# Maintaining laziness

(Difference between revisions)

One of Haskell's main features is non-strict semantics, which in is implemented by lazy evaluation in all popular Haskell compilers. However many Haskell libraries found on Hackage are implemented just as if Haskell would be a strict language. This leads to unnecessary inefficiencies, memory leaks and, we suspect, unintended semantics. In this article we want to go through some techniques on how to check lazy behaviour on functions, examples of typical constructs which break laziness without need, and finally we want to link to techniques that may yield the same effect without laziness.

## 1 Checking laziness

undefined, cycles

unit tests

## 2 Laziness breakers

### 2.1 Maybe, Either, Exceptions

The following looks cumbersome:

```let (Just x) = y
in  Just x```
It looks like a complicated expression for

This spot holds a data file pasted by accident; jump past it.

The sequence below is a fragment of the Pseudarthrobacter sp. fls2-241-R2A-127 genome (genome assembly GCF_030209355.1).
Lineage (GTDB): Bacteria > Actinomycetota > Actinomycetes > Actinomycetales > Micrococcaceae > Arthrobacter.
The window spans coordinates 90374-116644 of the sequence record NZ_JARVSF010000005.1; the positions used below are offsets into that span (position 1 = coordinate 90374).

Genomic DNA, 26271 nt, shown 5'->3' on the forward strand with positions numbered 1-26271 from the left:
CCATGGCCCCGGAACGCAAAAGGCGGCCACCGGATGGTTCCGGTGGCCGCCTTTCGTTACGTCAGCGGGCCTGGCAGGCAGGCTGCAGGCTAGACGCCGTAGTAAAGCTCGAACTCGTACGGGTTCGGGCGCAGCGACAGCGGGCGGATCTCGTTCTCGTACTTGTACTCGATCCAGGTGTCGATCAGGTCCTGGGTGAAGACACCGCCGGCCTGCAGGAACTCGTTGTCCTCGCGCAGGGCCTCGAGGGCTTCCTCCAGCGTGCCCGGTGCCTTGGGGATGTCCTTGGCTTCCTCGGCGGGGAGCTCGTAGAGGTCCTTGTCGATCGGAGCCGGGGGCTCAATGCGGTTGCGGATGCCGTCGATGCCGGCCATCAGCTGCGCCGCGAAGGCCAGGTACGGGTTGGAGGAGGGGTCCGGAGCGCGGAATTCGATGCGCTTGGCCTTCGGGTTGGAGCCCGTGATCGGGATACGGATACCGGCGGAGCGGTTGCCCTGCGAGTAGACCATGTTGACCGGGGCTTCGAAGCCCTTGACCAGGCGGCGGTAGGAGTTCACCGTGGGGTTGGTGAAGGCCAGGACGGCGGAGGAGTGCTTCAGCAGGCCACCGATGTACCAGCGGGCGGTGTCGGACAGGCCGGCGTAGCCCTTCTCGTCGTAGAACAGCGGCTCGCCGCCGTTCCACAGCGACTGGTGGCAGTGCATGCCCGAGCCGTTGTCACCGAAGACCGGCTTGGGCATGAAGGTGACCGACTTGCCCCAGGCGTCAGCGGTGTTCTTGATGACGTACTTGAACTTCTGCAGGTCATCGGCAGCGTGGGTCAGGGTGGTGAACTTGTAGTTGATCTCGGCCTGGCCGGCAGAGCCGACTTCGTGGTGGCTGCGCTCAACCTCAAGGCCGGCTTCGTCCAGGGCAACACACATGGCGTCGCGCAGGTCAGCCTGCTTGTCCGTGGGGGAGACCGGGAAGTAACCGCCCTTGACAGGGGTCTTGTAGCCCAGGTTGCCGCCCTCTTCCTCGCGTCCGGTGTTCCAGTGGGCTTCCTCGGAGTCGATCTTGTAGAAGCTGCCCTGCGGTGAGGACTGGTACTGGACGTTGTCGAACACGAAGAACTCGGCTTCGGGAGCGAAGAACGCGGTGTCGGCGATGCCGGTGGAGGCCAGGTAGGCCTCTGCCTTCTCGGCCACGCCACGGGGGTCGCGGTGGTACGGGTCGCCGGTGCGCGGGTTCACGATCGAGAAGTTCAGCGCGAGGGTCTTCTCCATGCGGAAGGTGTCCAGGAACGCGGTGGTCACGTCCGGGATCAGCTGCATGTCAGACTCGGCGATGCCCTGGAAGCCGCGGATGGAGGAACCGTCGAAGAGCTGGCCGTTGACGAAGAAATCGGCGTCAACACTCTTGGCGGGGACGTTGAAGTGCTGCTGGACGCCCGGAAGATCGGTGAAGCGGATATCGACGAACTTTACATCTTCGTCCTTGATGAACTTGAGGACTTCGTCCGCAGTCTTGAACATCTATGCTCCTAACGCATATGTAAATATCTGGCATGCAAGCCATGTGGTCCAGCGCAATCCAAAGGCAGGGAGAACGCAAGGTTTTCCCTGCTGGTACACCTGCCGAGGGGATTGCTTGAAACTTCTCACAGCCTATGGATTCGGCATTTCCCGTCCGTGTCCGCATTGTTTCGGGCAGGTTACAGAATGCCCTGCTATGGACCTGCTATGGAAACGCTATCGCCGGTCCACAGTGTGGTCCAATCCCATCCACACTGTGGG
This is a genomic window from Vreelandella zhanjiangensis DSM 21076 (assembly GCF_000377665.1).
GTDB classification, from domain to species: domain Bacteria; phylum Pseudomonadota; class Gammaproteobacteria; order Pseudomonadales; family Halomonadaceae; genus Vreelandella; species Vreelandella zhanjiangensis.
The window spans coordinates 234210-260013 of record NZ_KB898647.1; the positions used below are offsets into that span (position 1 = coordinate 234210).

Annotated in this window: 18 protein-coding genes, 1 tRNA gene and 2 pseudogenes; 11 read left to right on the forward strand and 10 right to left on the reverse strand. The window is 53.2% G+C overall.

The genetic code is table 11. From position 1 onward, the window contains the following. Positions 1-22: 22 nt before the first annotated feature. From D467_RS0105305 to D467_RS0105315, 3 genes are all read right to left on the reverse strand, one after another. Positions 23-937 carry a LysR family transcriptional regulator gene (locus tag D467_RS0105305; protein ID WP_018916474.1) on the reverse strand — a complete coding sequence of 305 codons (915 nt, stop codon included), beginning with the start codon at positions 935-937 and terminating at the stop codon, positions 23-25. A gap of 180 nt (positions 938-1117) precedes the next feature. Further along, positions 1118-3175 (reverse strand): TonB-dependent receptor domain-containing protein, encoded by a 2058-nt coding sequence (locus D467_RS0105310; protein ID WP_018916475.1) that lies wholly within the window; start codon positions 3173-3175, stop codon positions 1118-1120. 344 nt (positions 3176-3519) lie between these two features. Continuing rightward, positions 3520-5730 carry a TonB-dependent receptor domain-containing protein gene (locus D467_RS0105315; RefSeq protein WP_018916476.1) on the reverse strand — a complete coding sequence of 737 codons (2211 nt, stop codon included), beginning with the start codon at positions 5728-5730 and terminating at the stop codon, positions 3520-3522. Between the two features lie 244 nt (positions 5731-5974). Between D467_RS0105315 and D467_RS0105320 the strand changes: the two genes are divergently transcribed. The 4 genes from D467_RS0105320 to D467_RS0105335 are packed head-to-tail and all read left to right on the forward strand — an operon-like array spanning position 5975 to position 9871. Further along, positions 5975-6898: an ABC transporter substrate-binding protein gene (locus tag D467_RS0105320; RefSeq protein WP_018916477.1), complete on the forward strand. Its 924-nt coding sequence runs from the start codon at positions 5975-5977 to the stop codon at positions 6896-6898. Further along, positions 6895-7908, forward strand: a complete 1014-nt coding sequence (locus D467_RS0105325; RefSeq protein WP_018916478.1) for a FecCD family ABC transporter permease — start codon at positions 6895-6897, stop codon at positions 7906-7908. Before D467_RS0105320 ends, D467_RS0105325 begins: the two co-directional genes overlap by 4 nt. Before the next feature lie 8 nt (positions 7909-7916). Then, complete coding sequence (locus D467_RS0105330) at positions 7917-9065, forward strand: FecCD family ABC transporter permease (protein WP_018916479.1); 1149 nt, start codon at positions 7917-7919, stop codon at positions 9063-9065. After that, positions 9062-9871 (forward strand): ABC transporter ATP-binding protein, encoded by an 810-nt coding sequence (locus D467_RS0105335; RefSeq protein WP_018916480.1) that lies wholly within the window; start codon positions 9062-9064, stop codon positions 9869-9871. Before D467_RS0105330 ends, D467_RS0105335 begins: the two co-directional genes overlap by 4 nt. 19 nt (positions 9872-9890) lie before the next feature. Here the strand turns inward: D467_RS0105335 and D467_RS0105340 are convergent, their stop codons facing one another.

y
, with an added danger of failing unrecoverably when
y
is not
Just
.

...

parsers - leave Maybe where no Maybe is required

### 2.2 Early decision

Another source of too much strictness is Be aware that the following two expression are not equivalent.

```-- less lazy
if b then f x else f y
-- more lazy
f (if b then x else y)```
It is
if undefined then f x else f y
is
undefined
, whereas
f (if b then x else y)
if
f undefined
,

which is a difference in non-strict semantics.

Consider e.g.
if b then 'a':x else 'a':y
.

pattern match on (,) is better than pattern match on (:), because the first one has no alternative constructor

``` laziness encoded in uncurry
```

if then else

### 2.3 Strict pattern matching in a recursion

The implementation of the
partition
function in GHC up to 6.2 failed on infinite lists.

What happened? The reason was a too strict pattern matching.

Consider the following correct implementation:

```partition :: (a -> Bool) -> [a] -> ([a], [a])
partition p =
foldr
(\x ~(y,z) ->
if p x
then (x : y, z)
else (y, x : z))
([],[])```

...

### 2.4 List reversal

Any use of the list function
reverse